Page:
It is also possible to increase the stability, or resistance to oxidation, of the polymer by the addition of stabilizers, such as antioxidants. Such stabilizers include various phenolic or amine antioxidants such as 2,6-di-tert-butyl-4methylphenol (BHT), diphenylamine (DPA), or N,N'-diphenyl-p-phenylenediamine (DPPD). This improvement obtained in accordance with the present invention is obtained whether or not antioxidants are used, and if antioxidants are used, is in addition to the improvement obtained therefrom.

A particularly important improvement provided by the present invention is the retention of the mechanical properties of the polymer for a longer period of time upon thermal aging of the polymer than would otherwise be the case. In the examples below, retention of tensile elongation as a function of thermal aging in air at 70° C. is exemplified. In each of these examples of the present invention, tensile elongation of at least 50% is maintained for at least 3 days aging at 70° C. In comparative examples 21 and 22, which compare with examples 15 and 16, tensile elongation has dropped to less than 20% by 3 days. In comparative example 23, high tensile elongation is retained for 40 days, due to the beneficial effect of the high level of antioxidant present in this sample. After 50 days aging, the elongation of this sample had dropped to 18%. The corresponding example under the present invention (example 17) retained 80% tensile elongation for at least 60 days demonstrating the beneficial effects of the invention even in samples which contain high levels of stabilizers or antioxidants.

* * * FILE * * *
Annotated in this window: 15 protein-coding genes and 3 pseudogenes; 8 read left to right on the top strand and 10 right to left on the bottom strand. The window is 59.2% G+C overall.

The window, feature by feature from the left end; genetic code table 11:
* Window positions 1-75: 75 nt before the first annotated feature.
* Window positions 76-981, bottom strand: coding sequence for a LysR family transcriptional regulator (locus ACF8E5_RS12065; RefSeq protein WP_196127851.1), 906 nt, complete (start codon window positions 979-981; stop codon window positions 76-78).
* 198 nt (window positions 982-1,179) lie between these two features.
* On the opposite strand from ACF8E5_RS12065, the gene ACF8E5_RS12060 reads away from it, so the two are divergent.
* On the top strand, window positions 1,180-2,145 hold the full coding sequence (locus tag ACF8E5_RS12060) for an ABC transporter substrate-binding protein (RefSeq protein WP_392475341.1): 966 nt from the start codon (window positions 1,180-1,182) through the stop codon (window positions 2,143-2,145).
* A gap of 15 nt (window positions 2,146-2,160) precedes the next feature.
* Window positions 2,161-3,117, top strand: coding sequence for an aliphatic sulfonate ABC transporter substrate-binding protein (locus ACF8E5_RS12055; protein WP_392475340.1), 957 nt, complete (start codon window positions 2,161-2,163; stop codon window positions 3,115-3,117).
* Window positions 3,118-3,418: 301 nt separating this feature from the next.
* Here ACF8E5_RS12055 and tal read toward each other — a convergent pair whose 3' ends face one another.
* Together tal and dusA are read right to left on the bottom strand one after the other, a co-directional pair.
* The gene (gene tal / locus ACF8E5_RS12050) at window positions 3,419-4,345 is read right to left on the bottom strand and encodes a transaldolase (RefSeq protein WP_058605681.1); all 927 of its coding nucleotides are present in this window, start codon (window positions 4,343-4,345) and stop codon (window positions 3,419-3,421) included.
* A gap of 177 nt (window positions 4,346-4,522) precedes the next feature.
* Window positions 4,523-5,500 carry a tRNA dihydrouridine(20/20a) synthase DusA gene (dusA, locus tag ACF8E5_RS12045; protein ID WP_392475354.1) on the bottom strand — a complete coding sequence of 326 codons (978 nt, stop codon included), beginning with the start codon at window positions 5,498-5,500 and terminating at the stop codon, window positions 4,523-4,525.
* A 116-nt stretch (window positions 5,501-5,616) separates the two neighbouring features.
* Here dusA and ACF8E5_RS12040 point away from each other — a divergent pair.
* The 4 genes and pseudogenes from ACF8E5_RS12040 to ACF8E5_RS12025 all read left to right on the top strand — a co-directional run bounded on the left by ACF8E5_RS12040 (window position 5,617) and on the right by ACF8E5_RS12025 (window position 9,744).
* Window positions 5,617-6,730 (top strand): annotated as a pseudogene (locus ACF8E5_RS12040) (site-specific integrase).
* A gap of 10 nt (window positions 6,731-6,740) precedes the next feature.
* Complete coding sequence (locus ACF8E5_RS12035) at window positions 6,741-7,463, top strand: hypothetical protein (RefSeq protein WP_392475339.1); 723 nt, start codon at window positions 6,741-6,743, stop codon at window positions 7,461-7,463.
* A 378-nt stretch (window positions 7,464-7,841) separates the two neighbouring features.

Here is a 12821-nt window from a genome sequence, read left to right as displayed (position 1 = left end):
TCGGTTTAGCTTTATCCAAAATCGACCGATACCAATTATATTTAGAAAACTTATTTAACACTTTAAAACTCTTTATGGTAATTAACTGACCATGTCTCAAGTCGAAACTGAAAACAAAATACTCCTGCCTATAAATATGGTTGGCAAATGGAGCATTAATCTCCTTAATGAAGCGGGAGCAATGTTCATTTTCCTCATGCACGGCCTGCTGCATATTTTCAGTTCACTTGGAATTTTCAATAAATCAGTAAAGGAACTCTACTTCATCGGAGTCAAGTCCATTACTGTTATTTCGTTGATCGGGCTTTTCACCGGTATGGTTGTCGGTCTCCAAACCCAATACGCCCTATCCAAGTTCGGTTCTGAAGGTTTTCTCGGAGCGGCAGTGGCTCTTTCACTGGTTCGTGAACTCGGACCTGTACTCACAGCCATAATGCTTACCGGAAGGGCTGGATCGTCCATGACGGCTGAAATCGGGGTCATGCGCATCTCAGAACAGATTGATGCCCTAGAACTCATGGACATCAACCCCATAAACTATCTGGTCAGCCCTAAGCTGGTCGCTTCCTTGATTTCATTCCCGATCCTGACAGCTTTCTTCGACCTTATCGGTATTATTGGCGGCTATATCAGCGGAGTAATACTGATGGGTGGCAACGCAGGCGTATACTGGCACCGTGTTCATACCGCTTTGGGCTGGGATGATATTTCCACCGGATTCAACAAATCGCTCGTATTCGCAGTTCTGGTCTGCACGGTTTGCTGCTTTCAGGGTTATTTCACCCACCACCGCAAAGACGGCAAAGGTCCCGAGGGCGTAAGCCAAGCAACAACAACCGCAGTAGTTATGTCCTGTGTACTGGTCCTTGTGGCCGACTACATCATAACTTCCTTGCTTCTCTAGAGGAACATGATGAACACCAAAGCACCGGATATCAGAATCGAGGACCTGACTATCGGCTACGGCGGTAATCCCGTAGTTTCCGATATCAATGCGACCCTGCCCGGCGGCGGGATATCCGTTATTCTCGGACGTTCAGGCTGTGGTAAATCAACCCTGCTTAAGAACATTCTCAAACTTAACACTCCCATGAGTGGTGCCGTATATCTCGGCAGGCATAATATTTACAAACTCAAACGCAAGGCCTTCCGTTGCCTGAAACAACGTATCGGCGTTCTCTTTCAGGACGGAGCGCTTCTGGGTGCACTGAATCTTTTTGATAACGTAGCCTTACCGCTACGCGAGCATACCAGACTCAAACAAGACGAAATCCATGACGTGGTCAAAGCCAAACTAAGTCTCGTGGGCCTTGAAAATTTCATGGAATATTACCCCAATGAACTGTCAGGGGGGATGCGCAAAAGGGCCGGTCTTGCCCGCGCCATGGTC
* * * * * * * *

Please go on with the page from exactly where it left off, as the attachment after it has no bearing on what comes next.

Example 14